How can you compare the performance of M1 chips? 2 Core allocation

In the previous article, I considered how using off-the-shelf benchmarks may not provide accurate assessments of the maximum performance of M1 series chips. In this article, I use my testing app AsmAttic to gain more insight into the problems of measuring the performance of these chips. As AsmAttic is still under development, I’m not yet ready to release this version. For those wanting to read the test code used in the work described here, I’ve put the source at the end, in the Appendix.

For the tests discussed here, AsmAttic creates an OperationQueue with a maximum number of concurrent processes set by the user, then adds an Operation for each of that number of processes using OperationQueue.addOperation. Each of those processes is very simple: it obtains the Mach absolute time at the start, runs the test for a set number of loops, then obtains a second time when the test is complete.

Each run is performed at a set QoS (Quality of Service), which is used by macOS to determine how to allocate the processes to cores, which is my main concern in this article. When the QoS is set to the minimum, intended for background services, testing has shown that code is run exclusively on the Efficiency (E) cores; when set to the maximum, it can be run on any of the cores, although the Performance (P) cores are naturally preferred.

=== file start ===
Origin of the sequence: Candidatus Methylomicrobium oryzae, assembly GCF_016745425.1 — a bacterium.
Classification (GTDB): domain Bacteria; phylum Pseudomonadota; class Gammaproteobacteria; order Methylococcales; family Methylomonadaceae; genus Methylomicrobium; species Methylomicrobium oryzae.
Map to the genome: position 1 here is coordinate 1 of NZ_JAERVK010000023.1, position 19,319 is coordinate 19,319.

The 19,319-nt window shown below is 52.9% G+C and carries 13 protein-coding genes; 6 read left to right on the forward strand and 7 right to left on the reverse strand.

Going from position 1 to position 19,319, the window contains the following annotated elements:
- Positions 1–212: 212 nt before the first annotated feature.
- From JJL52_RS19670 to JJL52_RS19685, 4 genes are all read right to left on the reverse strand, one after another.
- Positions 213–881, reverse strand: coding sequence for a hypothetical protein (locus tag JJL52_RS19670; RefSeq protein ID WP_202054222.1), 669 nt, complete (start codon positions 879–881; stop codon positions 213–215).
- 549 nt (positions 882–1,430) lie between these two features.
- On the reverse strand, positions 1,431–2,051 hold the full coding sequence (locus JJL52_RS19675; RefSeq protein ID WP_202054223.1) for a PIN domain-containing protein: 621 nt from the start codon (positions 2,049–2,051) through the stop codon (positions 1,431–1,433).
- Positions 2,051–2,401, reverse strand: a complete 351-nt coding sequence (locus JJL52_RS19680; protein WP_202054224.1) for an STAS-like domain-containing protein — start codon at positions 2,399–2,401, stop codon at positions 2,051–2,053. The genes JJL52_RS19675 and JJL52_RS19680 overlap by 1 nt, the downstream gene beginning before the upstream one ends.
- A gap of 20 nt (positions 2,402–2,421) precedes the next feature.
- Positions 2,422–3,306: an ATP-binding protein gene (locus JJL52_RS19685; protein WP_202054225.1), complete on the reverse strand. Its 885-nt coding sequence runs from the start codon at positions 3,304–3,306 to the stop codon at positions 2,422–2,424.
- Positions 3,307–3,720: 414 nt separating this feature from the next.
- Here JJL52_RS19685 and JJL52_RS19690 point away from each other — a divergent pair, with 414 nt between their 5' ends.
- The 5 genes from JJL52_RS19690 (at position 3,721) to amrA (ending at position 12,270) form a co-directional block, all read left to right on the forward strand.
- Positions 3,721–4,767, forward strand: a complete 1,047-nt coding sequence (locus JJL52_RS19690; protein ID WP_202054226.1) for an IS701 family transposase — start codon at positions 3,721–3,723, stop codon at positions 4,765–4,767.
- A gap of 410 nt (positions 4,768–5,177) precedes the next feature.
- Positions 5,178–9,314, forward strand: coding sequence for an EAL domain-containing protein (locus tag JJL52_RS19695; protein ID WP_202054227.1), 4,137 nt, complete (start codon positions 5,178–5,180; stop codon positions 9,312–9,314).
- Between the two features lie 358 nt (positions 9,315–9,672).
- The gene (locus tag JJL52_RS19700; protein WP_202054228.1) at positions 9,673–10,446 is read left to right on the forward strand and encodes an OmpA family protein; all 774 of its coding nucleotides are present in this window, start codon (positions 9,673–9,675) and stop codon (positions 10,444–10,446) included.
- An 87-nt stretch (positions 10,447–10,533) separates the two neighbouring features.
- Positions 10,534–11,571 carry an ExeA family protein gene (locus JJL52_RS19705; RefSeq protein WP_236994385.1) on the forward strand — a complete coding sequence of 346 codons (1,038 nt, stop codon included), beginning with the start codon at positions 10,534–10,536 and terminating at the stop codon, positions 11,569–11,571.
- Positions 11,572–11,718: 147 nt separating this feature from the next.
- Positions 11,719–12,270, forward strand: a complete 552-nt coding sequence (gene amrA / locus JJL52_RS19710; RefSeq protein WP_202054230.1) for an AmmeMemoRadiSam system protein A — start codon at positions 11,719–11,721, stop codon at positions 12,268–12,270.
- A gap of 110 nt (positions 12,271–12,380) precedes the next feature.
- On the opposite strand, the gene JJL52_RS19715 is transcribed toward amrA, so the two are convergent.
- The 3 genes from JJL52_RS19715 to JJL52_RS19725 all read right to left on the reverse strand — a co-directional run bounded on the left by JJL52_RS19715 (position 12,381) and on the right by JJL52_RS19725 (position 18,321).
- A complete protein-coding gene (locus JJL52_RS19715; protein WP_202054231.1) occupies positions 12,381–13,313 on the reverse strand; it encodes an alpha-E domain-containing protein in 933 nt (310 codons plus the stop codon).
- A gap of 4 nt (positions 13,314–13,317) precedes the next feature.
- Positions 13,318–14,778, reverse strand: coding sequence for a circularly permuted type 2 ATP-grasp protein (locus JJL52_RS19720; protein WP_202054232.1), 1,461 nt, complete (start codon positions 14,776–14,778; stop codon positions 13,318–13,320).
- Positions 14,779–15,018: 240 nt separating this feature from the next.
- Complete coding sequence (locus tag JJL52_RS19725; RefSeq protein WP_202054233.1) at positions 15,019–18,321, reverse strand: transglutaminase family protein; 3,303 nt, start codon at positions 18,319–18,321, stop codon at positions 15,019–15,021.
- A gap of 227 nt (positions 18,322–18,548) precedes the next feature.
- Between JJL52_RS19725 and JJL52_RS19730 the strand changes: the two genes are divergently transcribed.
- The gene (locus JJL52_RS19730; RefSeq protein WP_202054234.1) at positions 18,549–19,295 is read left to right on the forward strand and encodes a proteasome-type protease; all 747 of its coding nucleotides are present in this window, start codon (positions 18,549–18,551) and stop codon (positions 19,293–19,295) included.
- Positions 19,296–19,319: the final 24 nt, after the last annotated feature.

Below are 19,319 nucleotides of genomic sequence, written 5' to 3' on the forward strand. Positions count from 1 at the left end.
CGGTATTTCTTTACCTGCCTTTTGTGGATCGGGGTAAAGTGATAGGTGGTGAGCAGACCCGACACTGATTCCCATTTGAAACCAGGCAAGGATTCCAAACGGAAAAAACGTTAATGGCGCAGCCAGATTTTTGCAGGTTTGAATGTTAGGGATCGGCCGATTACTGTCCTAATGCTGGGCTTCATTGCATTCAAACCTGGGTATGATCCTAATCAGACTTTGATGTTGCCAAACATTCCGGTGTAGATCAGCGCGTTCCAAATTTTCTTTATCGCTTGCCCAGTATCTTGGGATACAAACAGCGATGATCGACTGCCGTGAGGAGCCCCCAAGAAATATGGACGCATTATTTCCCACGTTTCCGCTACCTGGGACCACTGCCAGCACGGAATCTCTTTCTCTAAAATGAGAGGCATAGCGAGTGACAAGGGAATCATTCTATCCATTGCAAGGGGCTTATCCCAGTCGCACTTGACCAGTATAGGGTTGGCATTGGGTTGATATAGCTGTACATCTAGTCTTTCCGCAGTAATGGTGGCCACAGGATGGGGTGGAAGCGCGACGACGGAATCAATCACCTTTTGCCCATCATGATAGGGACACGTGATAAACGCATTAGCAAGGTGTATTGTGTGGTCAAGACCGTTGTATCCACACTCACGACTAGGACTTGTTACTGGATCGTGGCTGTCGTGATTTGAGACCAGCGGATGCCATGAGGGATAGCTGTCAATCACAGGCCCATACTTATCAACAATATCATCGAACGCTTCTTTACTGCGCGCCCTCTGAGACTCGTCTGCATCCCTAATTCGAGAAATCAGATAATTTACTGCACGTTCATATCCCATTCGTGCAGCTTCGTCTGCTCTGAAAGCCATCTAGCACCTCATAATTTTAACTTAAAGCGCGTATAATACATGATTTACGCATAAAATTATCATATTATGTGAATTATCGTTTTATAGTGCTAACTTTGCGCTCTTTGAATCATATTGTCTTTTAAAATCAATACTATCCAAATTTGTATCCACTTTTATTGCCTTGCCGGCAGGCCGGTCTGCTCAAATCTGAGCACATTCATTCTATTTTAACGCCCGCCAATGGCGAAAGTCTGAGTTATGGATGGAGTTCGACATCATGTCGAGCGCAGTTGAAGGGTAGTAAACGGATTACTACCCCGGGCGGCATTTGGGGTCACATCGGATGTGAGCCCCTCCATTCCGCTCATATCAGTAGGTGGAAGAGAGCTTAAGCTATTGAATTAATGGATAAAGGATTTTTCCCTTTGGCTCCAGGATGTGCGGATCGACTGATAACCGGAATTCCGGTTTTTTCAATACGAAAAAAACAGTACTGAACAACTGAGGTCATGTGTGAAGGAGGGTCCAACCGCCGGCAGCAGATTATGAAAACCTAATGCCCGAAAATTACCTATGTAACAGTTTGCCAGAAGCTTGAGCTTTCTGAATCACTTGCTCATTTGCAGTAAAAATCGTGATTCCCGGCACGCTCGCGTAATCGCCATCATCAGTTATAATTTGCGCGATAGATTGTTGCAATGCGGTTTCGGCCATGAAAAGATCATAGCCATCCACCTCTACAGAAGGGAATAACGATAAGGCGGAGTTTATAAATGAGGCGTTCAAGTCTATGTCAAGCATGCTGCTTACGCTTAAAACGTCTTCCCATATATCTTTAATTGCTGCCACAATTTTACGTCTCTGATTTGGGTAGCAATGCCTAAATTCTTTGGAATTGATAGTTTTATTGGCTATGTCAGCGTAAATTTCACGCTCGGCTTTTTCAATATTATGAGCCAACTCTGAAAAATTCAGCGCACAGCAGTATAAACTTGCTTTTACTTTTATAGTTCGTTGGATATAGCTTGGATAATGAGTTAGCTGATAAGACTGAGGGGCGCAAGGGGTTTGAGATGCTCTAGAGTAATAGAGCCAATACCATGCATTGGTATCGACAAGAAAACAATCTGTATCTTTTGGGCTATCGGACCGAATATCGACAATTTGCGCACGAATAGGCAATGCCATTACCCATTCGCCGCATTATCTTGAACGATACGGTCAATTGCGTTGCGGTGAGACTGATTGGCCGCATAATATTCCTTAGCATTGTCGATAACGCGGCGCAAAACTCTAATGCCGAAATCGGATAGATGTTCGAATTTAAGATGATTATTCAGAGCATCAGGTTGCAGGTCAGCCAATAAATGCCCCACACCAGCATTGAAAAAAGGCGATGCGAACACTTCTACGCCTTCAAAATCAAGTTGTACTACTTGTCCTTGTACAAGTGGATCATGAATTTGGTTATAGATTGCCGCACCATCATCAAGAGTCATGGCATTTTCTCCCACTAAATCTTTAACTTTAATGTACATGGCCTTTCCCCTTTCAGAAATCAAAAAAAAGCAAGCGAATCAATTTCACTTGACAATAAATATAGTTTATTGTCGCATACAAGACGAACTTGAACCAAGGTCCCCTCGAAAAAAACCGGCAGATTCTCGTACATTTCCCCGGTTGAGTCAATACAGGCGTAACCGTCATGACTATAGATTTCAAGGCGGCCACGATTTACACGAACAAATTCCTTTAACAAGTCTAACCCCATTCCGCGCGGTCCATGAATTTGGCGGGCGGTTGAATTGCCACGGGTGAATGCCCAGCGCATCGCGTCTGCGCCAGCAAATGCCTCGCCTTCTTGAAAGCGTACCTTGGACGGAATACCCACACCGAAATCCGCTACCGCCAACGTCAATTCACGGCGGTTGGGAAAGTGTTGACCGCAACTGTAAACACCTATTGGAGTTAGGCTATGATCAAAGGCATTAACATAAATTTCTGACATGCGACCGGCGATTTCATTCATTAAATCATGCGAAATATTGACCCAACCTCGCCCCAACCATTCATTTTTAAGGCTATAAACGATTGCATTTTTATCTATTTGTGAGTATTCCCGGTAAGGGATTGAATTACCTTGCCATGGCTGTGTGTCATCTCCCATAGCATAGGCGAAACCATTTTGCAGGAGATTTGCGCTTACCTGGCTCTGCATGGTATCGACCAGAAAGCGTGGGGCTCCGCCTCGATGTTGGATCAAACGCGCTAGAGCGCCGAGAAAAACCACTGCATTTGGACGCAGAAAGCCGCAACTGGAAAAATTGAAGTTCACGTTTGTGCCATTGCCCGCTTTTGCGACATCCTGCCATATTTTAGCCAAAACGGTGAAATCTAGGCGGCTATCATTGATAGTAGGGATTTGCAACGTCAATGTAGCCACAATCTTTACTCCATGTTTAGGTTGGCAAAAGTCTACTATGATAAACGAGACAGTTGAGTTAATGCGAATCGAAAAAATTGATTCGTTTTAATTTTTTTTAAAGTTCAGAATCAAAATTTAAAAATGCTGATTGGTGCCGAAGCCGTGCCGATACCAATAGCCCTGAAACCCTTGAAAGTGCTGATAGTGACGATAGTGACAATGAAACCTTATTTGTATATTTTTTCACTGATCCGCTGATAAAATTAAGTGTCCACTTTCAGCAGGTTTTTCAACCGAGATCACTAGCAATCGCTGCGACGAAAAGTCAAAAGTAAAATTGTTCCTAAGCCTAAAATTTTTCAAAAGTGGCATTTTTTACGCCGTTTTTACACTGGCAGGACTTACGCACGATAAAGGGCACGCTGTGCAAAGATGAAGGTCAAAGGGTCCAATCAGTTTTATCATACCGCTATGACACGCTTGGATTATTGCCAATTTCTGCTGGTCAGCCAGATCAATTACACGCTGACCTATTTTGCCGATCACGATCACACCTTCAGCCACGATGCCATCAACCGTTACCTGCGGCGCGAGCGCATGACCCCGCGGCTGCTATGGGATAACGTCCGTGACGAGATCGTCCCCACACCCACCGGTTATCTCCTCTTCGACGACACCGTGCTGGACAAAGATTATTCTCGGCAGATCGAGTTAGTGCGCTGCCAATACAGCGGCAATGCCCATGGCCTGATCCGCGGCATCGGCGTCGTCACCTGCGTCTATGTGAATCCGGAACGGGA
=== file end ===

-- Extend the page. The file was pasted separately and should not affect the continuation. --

Not only do I run these tests on a ‘quiet’ system to measure the time taken by each of the processes and the total elapsed time to complete them all, but I also repeat tests with the CPU History window in Activity Monitor open, to see which cores are loaded by each test. In the screenshots shown of these CPU History windows, time passes from left (oldest) to right (newest) for each of the panels, with red representing system load and green the app load.

The two tests used here are: a tight dot product calculation using 32-bit floating point vector math coded in assembly language, which runs mainly in NEON and uses only registers during the loop code; compiled Swift which is elegant if inefficient, calculating a dot product using mixed floating point and integer operations which is likely to require limited memory access without the vector math of NEON. Being simple and relatively tight code loops, it’s easy to sustain 100% loads on cores using either of these.

All testing is performed using macOS 12.0.1.

Original M1 chip (M1 Mac mini 2020)

When run at a high QoS on an original M1 chip with four P and four E cores, each process is largely allocated to a single core, starting with the P cores.